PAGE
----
The data in Graph 2 shows the most common type of incidents causing a fatality. This helps to identify focus areas for fatality prevention efforts. In 2022, the highest number of fatalities (9) occurred through ‘mobile equipment’ incidents. This is less than the 12 mobile equipment related fatalities recorded in 2021, but higher than those recorded in 2020 and 2019. Of these 9 fatalities, 55 per cent occurred underground.

The hazard posed by vehicles in the industry transcends geographical boundaries and is not dependent on the specific commodity being produced. Through the collaborative Innovation for Cleaner Safer Vehicles (ICSV) initiative, ICMM members are working in partnership with original equipment manufacturers (OEMs) and technology suppliers to identify and promote effective solutions that can eliminate fatalities resulting from vehicle interactions.

ICMM's focus areas on Innovation for Cleaner, Safer Vehicles (ICSV)

ICMM's collaborative ICSV initiative is working to improve the safety performance of mobile equipment. A current area of focus within the ICSV initiative is the mining industry’s adoption of not only vehicle collision avoidance technology, but also that of ‘capable solutions’.

The ICSV initiative has defined a capable solution for vehicle interaction as:

  • Delivering better vehicle interaction control performance by improving the quality of decision-making – from task execution through to mine operations and design.
  • Considering relevant aspects of the operating environment, production requirements and equipment design.
  • Where technology is a part of a capable solution, it is operationally integrated with existing controls.

Technology plays an integral part, leveraging advanced sensors, radars and cameras to provide real-time warnings to both vehicle operators and pedestrians, significantly reducing the risk of accidents. These technologies have the potential to greatly reduce the risk of fatal collisions. Conversely, relying too heavily on technology can pose certain risks, and maintaining focus on operating discipline and performance is critical. Process improvements are also being explored to enhance safety standards across the industry, for example, by optimising vehicle routing, establishing clear protocols for vehicle movements, implementing robust maintenance and inspection procedures, and prioritising comprehensive training programmes.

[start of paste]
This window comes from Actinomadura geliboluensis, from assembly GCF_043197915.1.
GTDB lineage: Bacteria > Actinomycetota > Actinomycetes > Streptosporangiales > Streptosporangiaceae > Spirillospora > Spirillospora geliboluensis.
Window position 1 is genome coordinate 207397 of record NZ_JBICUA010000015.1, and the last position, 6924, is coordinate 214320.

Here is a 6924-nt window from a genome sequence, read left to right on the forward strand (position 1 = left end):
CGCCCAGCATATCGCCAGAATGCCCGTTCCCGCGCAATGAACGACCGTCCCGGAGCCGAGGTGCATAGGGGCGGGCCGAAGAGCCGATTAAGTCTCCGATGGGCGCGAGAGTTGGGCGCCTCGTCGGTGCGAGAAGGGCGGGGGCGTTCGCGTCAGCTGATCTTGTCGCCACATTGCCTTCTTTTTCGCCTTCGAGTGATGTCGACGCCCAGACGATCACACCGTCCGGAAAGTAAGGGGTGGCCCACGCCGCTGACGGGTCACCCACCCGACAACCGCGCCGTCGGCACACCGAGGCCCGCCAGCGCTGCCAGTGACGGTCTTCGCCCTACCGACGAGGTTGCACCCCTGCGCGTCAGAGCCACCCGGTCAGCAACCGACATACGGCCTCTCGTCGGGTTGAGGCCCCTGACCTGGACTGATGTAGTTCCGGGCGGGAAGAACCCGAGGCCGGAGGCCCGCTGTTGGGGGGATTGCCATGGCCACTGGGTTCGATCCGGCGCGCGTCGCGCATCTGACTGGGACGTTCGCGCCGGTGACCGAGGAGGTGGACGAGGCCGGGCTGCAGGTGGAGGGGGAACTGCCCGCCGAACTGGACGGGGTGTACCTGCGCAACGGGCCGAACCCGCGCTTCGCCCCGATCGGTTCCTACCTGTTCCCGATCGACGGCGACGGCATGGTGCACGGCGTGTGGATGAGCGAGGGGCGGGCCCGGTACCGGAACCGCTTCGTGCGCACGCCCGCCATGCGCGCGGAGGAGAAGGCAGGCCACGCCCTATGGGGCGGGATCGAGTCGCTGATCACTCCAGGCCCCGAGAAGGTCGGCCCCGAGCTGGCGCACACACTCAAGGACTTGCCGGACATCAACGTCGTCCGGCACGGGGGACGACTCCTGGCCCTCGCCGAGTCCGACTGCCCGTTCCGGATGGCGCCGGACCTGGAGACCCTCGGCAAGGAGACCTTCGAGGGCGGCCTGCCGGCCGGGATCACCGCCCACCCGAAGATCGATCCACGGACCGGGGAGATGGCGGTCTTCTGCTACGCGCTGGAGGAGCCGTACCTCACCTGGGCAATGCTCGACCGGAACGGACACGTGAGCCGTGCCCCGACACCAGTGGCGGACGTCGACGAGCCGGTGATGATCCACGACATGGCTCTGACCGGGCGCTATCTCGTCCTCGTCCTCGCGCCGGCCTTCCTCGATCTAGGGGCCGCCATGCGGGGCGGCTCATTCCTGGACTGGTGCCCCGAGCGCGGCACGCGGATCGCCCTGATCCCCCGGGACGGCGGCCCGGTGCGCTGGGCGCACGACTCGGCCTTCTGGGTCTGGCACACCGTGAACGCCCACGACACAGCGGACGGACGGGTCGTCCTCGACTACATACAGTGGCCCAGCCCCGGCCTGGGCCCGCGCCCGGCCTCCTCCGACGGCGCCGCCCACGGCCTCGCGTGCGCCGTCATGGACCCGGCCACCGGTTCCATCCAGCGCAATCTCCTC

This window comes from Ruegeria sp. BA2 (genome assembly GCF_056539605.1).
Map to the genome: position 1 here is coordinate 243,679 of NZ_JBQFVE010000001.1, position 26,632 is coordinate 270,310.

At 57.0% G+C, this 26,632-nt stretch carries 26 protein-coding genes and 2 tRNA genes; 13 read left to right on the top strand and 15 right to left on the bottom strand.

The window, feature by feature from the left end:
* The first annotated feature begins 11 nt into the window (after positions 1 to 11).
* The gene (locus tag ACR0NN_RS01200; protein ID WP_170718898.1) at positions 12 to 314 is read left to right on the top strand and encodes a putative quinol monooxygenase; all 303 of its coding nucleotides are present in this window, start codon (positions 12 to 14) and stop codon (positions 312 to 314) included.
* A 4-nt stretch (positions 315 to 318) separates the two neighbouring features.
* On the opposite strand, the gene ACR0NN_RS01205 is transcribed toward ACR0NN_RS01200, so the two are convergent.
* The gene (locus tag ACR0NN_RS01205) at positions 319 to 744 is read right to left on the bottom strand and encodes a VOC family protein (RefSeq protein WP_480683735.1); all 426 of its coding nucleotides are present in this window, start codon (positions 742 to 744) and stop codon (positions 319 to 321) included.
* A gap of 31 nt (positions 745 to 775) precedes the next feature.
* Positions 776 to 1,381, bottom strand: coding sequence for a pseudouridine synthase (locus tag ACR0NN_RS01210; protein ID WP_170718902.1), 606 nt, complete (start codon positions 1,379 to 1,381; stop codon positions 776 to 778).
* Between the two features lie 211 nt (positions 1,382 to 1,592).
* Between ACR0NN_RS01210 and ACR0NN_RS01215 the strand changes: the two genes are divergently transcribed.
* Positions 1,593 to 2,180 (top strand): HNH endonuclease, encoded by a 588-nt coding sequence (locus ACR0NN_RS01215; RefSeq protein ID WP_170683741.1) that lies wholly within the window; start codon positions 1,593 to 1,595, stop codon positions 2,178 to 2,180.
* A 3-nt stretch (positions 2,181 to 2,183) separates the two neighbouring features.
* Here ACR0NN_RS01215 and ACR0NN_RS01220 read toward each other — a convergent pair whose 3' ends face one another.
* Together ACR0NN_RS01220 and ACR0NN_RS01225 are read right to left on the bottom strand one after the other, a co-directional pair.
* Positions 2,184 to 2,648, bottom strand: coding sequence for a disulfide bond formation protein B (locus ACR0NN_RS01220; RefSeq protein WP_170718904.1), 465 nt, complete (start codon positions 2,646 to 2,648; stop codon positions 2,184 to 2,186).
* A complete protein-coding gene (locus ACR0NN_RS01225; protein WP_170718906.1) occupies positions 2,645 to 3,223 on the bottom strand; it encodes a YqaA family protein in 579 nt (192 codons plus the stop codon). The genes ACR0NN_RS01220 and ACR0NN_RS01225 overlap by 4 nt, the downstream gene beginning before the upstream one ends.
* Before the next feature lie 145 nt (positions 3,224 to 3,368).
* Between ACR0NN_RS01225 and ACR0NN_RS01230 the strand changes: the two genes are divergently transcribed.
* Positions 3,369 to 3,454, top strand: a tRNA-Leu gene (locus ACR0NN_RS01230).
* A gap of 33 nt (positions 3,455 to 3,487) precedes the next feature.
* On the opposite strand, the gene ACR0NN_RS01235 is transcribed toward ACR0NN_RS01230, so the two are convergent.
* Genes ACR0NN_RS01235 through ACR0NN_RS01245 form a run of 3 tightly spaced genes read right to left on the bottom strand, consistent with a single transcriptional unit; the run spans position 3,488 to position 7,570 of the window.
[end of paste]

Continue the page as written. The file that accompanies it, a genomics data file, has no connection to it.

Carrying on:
Additionally, the ICSV initiative recognises the significance of training programmes in mitigating vehicle-related hazards. Comprehensive training can equip both operators and other personnel with the necessary skills and knowledge to navigate high-risk scenarios and make informed decisions. By emphasising the importance of situational awareness, proper use of safety equipment, and adherence to established protocols, these training programmes contribute to a culture of safety within the industry.

The next highest cause of fatalities (5) is ‘falling objects’. This is the highest number of falling object-related fatalities since 2017. Falling object fatalities should be preventable by removing hazards from the work area, or with effective controls being designed and implemented consistently, such as engineering controls.

For example, in recent years, the Minerals Council South Africa (MCSA) has focused on reducing fatalities by facilitating the adoption of leading practices in underground operations such as the revised netting and bolting practices to minimise risk for individuals working under unsupported rock. Additionally, efforts have been made to reduce the damage to rock mass because of poor drilling and blasting. Enhancing visibility in underground operations has also been a key focus area with added benefits.